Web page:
Wildwood Escot’s ‘beacon of hope’ for dormouse conservation programme

Adult dormouse. Picture: Tendai Chingandu

Adult dormouse. Picture: Tendai Chingandu - Credit: Archant

Four baby hazel dormice have been born at Wildwood Escot – its first ever litter of the endangered species.

Dormouse pup. Picture: Wildwood Escot

Dormouse pup. Picture: Wildwood Escot - Credit: Archant

The wildlife charity near Ottery has described their arrival as a ‘beacon of hope’ at a time when the coronavirus pandemic has made conservation work particularly difficult.

Travel to release or acquire new animals is restricted, and the number of animals kept at sites such as Wildwood Escot has had to increase, at a time when funds have already been cut short.

The UK’s hazel dormouse population has declined by half in the last 20 years because of the loss or fragmentation of their habitats, climate change and alterations to woodland management practices.

The new pups are an important part of Wildwood Escot’s ongoing dormice conservation work, which aims to breed more dormice for release to the wild in Devon and around the UK, in partnership with the People’s Trust for Endangered Species and the Common Dormouse Captive Breeders Group.

Older dormouse pup. Picture: Wildwood Trust

Older dormouse pup. Picture: Wildwood Trust - Credit: Archant

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Wildwood Escot is already rescuing and rehabilitating dormice, and has begun a project to identify the areas of Devon where they are living, so that their habitats can be protected.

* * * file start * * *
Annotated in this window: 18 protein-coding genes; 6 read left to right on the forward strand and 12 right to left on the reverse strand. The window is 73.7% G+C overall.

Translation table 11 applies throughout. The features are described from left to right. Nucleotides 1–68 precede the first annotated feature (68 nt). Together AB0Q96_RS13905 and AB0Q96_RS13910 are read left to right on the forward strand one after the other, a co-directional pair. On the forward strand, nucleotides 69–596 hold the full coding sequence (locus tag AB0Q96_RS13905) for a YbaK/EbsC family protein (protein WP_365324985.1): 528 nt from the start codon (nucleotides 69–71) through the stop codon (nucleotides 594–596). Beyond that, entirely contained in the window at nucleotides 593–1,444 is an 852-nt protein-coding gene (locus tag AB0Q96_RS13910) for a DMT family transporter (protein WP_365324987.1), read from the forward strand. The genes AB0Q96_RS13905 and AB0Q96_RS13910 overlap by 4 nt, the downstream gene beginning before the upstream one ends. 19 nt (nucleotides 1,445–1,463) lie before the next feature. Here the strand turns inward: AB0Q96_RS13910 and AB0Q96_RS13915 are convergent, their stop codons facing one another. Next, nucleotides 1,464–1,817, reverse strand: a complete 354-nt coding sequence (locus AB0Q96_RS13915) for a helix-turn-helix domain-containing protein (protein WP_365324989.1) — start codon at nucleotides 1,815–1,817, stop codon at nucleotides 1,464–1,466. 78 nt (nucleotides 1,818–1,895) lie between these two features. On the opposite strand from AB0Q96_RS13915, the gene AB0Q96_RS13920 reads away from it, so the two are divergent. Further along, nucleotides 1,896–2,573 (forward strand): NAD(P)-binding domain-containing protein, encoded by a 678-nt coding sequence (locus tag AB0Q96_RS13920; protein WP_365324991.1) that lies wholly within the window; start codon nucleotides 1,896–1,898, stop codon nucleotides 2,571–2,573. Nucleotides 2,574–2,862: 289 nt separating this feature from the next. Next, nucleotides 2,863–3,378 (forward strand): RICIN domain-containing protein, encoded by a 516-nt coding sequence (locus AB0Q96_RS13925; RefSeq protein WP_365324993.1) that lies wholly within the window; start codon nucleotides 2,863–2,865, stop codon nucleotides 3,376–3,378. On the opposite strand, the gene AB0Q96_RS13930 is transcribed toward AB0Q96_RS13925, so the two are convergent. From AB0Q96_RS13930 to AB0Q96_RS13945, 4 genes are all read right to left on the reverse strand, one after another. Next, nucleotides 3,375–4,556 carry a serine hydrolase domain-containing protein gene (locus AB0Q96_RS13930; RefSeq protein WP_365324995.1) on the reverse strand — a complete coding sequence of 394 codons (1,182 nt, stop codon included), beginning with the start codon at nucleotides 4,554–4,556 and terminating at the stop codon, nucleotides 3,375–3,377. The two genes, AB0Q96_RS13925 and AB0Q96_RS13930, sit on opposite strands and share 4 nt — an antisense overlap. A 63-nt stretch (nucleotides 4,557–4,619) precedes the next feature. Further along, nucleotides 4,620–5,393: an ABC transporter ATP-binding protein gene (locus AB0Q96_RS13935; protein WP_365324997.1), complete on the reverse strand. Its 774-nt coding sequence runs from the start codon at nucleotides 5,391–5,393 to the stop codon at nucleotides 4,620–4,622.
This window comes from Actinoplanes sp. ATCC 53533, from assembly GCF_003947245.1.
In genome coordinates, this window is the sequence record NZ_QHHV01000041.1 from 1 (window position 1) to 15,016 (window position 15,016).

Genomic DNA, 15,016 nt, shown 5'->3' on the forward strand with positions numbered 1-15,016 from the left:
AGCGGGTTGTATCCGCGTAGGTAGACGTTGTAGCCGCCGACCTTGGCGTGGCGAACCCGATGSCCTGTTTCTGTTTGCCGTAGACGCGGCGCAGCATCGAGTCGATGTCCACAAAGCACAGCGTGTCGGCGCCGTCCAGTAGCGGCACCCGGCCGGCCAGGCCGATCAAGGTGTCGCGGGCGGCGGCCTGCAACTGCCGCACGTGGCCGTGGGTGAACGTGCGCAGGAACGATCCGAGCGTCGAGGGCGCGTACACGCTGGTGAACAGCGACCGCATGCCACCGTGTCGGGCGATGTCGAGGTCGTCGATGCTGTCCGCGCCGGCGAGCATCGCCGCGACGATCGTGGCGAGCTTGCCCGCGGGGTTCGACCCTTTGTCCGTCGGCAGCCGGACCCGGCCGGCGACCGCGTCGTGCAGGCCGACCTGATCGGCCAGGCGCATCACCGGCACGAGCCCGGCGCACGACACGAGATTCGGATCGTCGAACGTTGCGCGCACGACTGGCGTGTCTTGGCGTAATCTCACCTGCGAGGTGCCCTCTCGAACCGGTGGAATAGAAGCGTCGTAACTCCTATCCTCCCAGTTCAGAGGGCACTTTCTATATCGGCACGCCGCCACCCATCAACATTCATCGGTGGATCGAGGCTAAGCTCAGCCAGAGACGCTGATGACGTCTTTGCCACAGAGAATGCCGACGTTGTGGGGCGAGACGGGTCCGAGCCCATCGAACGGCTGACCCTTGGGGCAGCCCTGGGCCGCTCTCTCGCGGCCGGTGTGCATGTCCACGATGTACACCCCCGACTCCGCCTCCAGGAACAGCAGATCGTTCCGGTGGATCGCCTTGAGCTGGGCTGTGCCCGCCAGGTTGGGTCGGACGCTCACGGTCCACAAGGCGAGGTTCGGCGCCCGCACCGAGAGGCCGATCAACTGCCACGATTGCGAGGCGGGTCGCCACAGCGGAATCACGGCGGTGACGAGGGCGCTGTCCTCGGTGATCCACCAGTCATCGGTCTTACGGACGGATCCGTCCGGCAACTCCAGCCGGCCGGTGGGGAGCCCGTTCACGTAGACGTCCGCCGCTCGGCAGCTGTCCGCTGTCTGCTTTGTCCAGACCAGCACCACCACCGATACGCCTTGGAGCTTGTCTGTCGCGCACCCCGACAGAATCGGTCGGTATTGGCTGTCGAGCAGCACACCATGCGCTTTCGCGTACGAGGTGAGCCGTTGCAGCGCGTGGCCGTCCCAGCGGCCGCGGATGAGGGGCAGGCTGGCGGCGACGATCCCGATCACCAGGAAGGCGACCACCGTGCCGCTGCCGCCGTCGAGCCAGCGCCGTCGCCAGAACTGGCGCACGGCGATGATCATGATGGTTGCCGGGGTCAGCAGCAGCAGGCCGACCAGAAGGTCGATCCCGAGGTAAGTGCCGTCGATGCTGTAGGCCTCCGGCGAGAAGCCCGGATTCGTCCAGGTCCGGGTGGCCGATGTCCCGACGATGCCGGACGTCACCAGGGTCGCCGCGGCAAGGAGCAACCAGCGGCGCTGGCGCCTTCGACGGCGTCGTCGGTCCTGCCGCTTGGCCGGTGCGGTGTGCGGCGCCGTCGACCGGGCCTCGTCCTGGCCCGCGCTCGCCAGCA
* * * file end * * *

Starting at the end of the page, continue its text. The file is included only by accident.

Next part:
This is being done by placing dormouse nesting boxes in various locations around the county, which supporters are invited to sponsor for £25 each.

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Dormice use nest boxes to raise their young and hibernate, so they spend a great deal of time in them.

Around 50 boxes will be placed in secret locations and monitored by licensed staff.

The data collected will feed into a bigger national survey of hazel dormice.

The sponsorship money will also help Wildwood Escot expand its dormice facilities, train and inspire keepers and conservationists and increase the scientific understanding of dormice.

Helping the dormice return will also help other wildlife species and nature in general, because a thriving dormouse is often the sign of a thriving ecosystem.

Anyone can sponsor a nest box for £25. Sponsors receive a picture of their personalised nest box at the secret survey site, regular updates, a fact sheet on dormice, a certificate of sponsorship and a personalised sponsor plaque displayed in the park.

To find out more and sponsor a nest box, visit the Wildwood Trust website

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